A chorus of readers and singers led by Bishop Jane Alexander and accompanied by organist Fred Bryant, brought warmth to the festively decorated sanctuary of St. Aidan and St. Hilda Anglican Church, Rexboro, on Sunday, December 9.
The 41st Annual Advent Lessons and Carols Service drew an enthusiastic congregation to the pioneer country church west of Edmonton for the traditional telling of Jesus’ birth. But, amidst the cozy carolers, a bishop was stirring.
“We’ve just heard again that wonderful Christmas story telling us about the time when the world was turned upside down, said Bishop Jane.
Mary, barely able to contain herself and so full of excitement with what God wanted her to do, gave us her wonderful song, “The Magnificat,” she said.
“But when was the last time we jumped up and down with excitement about what God wanted us to do? I think sometimes as we hear the Christmas story and, and as we live again into this amazing thing, it becomes a question of what will we do to turn the world upside down?
“The other day I heard someone say that the challenge is not to keep Christ in Christmas, but to let Him out! So let Him out of Christmas so that He can keep on turning the world upside down through us. I think that’s really God’s point: that He came and gave the shepherds the best news in the world, and Mary jumped for joy and the world was turned on its head.
“I don’t think you can have a real faith without it interfering with every aspect of your life. Are there places where the world needs to be turned upside down and what might we do? Are there places, for example, where there are still children who are being forgotten about? I think about the children in Yemen. Are there places that haven’t known peace in a long, long time? I think about South Sudan. Are there places that are so used to being split apart that they take it for granted? I was in Bethlehem last summer and again was struck by the fact that there, right down the middle of the place where Jesus was born, there’s a huge, great wall. It’s not right, is it?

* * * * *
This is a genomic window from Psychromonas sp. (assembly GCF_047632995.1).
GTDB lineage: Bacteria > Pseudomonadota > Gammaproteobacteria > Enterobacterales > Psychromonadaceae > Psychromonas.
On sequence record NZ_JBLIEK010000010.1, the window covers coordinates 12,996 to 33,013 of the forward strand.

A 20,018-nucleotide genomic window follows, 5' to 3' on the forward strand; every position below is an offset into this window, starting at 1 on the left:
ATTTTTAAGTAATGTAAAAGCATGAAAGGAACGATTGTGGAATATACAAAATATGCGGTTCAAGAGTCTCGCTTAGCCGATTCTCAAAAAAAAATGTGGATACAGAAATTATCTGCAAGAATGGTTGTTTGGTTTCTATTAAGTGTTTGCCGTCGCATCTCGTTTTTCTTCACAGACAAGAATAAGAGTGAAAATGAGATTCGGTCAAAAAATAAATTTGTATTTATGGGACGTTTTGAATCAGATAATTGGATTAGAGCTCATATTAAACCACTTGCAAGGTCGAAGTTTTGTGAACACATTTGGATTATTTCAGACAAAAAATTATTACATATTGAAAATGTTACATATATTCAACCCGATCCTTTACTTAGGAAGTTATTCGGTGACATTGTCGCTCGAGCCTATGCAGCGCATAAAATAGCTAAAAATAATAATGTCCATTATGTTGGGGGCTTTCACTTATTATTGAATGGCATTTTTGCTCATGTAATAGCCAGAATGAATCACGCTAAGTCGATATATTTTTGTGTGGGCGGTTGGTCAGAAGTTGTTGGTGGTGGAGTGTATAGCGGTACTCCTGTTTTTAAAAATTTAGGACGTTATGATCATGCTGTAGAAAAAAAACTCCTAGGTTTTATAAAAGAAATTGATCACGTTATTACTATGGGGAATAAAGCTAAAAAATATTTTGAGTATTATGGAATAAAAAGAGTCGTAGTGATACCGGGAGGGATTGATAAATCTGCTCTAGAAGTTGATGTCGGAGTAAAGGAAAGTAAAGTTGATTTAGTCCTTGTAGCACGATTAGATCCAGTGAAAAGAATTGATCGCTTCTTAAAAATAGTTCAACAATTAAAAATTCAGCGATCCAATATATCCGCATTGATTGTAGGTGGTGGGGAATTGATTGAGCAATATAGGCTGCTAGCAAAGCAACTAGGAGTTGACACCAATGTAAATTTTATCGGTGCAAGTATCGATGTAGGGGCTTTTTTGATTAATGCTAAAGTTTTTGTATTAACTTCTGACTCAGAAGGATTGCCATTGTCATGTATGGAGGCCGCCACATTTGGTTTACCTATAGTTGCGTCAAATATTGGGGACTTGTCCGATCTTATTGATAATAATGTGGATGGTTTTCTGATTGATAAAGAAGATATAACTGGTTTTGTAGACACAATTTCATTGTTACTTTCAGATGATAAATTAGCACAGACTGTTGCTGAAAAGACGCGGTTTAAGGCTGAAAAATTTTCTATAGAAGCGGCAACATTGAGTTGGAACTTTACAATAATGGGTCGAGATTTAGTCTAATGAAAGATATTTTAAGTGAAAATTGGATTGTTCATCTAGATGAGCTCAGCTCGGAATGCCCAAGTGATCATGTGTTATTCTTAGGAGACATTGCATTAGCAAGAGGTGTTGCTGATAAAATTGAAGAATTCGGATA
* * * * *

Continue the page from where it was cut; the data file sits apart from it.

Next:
“What’s the thing that makes you a bit squirmy, because you know it’s not right? Whatever my part is, large or small; whatever your part is, large or small; I hope you will not sit on the edge. I hope you’ll take the fact that Jesus came to dwell among us and let it be the difference in your life.”
Bishop Jane and several members of the congregation took turns reading the nine lessons, beginning with Zachariah 2: 10-13; and ending with John 1: 1-14. Mary Phillips-Rickey and Mary Stephens shared their gift of song, performing together “Angels We Have Heard on High” and “O Holy Night.”
Following the service, many people gathered for fellowship at the Wabamun and District Seniors’ Centre, where food and donations were collected on behalf of the Wabamun Christmas Hamper Committee.
May the Spirit of Christmas renew your faith;
May the hope of Christmas bring peace;
May the love of Christmas bring happiness;
May the joy of Christmas be yours forever.